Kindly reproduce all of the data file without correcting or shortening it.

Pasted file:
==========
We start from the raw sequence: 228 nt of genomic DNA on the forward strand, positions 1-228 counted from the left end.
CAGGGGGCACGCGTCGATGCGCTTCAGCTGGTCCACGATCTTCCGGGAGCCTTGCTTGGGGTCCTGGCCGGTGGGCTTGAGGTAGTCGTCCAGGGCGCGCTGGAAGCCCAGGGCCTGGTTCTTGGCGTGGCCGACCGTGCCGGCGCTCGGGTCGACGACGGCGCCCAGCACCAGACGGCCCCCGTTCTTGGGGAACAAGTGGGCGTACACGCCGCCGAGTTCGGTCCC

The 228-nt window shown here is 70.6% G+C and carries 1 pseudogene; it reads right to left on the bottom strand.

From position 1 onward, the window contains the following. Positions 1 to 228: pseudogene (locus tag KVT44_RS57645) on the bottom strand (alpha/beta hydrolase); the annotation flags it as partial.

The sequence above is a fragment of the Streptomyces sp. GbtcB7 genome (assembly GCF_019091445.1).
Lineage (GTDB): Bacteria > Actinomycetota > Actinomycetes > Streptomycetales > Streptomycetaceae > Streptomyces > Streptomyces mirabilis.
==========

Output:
We start from the raw sequence: 228 nt of genomic DNA on the forward strand, positions 1-228 counted from the left end.
CAGGGGGCACGCGTCGATGCGCTTCAGCTGGTCCACGATCTTCCGGGAGCCTTGCTTGGGGTCCTGGCCGGTGGGCTTGAGGTAGTCGTCCAGGGCGCGCTGGAAGCCCAGGGCCTGGTTCTTGGCGTGGCCGACCGTGCCGGCGCTCGGGTCGACGACGGCGCCCAGCACCAGACGGCCCCCGTTCTTGGGGAACAAGTGGGCGTACACGCCGCCGAGTTCGGTCCC

The 228-nt window shown here is 70.6% G+C and carries 1 pseudogene; it reads right to left on the bottom strand.

From position 1 onward, the window contains the following. Positions 1 to 228: pseudogene (locus tag KVT44_RS57645) on the bottom strand (alpha/beta hydrolase); the annotation flags it as partial.

The sequence above is a fragment of the Streptomyces sp. GbtcB7 genome (assembly GCF_019091445.1).
Lineage (GTDB): Bacteria > Actinomycetota > Actinomycetes > Streptomycetales > Streptomycetaceae > Streptomyces > Streptomyces mirabilis.